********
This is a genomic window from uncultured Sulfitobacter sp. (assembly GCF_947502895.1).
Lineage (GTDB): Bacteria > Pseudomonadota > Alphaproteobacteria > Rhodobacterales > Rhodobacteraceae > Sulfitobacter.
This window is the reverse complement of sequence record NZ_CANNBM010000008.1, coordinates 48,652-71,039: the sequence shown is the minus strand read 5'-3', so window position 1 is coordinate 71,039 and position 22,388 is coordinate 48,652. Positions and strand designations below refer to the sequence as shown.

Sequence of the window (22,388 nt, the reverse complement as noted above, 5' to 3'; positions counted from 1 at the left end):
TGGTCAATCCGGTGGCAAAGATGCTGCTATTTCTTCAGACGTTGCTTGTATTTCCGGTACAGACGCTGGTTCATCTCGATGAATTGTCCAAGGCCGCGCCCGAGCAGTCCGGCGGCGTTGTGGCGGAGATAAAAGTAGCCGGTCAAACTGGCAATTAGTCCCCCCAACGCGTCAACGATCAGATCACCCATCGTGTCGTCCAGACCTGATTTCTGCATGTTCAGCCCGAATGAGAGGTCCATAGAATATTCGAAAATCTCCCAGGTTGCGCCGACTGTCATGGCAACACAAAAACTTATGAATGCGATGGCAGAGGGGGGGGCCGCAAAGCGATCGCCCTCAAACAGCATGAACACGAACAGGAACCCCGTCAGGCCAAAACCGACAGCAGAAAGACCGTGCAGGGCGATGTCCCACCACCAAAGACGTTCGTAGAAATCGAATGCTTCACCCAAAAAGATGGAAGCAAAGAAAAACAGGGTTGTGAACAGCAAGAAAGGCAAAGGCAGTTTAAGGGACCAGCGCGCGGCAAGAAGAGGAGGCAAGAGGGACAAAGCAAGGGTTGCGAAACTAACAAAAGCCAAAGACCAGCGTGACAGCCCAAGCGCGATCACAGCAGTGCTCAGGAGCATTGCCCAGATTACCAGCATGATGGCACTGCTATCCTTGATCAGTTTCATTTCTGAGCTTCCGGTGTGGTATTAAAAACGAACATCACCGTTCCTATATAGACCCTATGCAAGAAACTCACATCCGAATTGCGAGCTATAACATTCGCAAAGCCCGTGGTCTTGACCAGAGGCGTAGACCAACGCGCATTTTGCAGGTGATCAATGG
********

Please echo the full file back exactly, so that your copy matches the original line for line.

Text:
This is a genomic window from uncultured Sulfitobacter sp. (assembly GCF_947502895.1).
Lineage (GTDB): Bacteria > Pseudomonadota > Alphaproteobacteria > Rhodobacterales > Rhodobacteraceae > Sulfitobacter.
This window is the reverse complement of sequence record NZ_CANNBM010000008.1, coordinates 48,652-71,039: the sequence shown is the minus strand read 5'-3', so window position 1 is coordinate 71,039 and position 22,388 is coordinate 48,652. Positions and strand designations below refer to the sequence as shown.

Sequence of the window (22,388 nt, the reverse complement as noted above, 5' to 3'; positions counted from 1 at the left end):
TGGTCAATCCGGTGGCAAAGATGCTGCTATTTCTTCAGACGTTGCTTGTATTTCCGGTACAGACGCTGGTTCATCTCGATGAATTGTCCAAGGCCGCGCCCGAGCAGTCCGGCGGCGTTGTGGCGGAGATAAAAGTAGCCGGTCAAACTGGCAATTAGTCCCCCCAACGCGTCAACGATCAGATCACCCATCGTGTCGTCCAGACCTGATTTCTGCATGTTCAGCCCGAATGAGAGGTCCATAGAATATTCGAAAATCTCCCAGGTTGCGCCGACTGTCATGGCAACACAAAAACTTATGAATGCGATGGCAGAGGGGGGGGCCGCAAAGCGATCGCCCTCAAACAGCATGAACACGAACAGGAACCCCGTCAGGCCAAAACCGACAGCAGAAAGACCGTGCAGGGCGATGTCCCACCACCAAAGACGTTCGTAGAAATCGAATGCTTCACCCAAAAAGATGGAAGCAAAGAAAAACAGGGTTGTGAACAGCAAGAAAGGCAAAGGCAGTTTAAGGGACCAGCGCGCGGCAAGAAGAGGAGGCAAGAGGGACAAAGCAAGGGTTGCGAAACTAACAAAAGCCAAAGACCAGCGTGACAGCCCAAGCGCGATCACAGCAGTGCTCAGGAGCATTGCCCAGATTACCAGCATGATGGCACTGCTATCCTTGATCAGTTTCATTTCTGAGCTTCCGGTGTGGTATTAAAAACGAACATCACCGTTCCTATATAGACCCTATGCAAGAAACTCACATCCGAATTGCGAGCTATAACATTCGCAAAGCCCGTGGTCTTGACCAGAGGCGTAGACCAACGCGCATTTTGCAGGTGATCAATGG